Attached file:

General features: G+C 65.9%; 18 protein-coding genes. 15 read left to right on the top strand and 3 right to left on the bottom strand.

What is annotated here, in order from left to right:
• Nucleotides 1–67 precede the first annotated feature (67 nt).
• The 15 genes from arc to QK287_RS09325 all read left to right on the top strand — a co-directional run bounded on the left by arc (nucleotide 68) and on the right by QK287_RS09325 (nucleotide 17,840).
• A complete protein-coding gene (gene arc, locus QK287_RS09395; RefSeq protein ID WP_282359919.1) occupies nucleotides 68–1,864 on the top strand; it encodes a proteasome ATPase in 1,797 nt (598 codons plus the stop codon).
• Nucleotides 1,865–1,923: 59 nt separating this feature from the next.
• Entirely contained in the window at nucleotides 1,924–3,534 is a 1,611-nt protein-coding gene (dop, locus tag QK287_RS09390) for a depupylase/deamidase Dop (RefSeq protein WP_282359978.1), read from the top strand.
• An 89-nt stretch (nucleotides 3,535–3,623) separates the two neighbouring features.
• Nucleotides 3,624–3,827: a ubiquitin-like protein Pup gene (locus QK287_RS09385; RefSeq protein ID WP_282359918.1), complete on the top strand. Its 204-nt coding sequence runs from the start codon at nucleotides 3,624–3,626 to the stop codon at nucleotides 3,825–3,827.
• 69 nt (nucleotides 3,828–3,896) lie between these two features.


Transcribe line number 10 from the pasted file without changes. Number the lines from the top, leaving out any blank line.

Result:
• 69 nt (nucleotides 3,828–3,896) lie between these two features.